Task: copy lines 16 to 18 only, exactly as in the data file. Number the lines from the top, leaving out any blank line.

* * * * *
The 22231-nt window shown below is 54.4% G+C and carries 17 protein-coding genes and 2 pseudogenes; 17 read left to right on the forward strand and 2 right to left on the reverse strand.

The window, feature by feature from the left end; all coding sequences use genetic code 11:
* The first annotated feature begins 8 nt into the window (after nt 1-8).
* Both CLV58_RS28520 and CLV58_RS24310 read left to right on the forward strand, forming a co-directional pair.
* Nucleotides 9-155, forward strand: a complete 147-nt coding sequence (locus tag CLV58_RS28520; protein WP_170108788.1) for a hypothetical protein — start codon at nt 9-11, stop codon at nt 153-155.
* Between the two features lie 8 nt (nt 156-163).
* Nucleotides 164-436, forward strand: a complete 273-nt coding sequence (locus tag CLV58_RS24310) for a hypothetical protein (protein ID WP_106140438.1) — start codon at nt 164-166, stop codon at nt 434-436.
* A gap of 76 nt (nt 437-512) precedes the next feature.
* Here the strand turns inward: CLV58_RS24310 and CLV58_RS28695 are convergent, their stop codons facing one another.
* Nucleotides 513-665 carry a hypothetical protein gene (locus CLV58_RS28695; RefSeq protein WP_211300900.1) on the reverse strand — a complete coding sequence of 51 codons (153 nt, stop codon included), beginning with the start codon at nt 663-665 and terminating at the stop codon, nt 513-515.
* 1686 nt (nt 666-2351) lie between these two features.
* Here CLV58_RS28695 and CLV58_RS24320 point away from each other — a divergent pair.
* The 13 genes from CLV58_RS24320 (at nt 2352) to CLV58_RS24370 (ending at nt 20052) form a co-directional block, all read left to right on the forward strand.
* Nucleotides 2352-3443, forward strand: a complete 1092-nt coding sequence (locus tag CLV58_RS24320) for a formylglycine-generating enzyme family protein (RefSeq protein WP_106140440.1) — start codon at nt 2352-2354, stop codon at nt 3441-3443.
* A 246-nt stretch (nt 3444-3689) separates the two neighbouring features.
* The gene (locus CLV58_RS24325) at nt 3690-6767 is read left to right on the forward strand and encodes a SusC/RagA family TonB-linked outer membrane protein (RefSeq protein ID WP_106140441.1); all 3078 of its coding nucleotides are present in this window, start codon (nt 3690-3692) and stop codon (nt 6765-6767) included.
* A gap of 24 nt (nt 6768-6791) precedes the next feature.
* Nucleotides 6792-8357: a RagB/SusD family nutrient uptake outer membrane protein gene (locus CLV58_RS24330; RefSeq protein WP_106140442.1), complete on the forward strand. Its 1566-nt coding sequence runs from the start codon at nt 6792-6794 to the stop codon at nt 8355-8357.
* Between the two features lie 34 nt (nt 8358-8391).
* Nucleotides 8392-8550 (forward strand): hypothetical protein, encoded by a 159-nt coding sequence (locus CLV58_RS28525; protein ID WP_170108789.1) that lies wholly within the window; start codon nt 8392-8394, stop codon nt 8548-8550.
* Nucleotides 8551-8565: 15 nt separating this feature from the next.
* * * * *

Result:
* The gene (locus CLV58_RS24325) at nt 3690-6767 is read left to right on the forward strand and encodes a SusC/RagA family TonB-linked outer membrane protein (RefSeq protein ID WP_106140441.1); all 3078 of its coding nucleotides are present in this window, start codon (nt 3690-3692) and stop codon (nt 6765-6767) included.
* A gap of 24 nt (nt 6768-6791) precedes the next feature.
* Nucleotides 6792-8357: a RagB/SusD family nutrient uptake outer membrane protein gene (locus CLV58_RS24330; RefSeq protein WP_106140442.1), complete on the forward strand. Its 1566-nt coding sequence runs from the start codon at nt 6792-6794 to the stop codon at nt 8355-8357.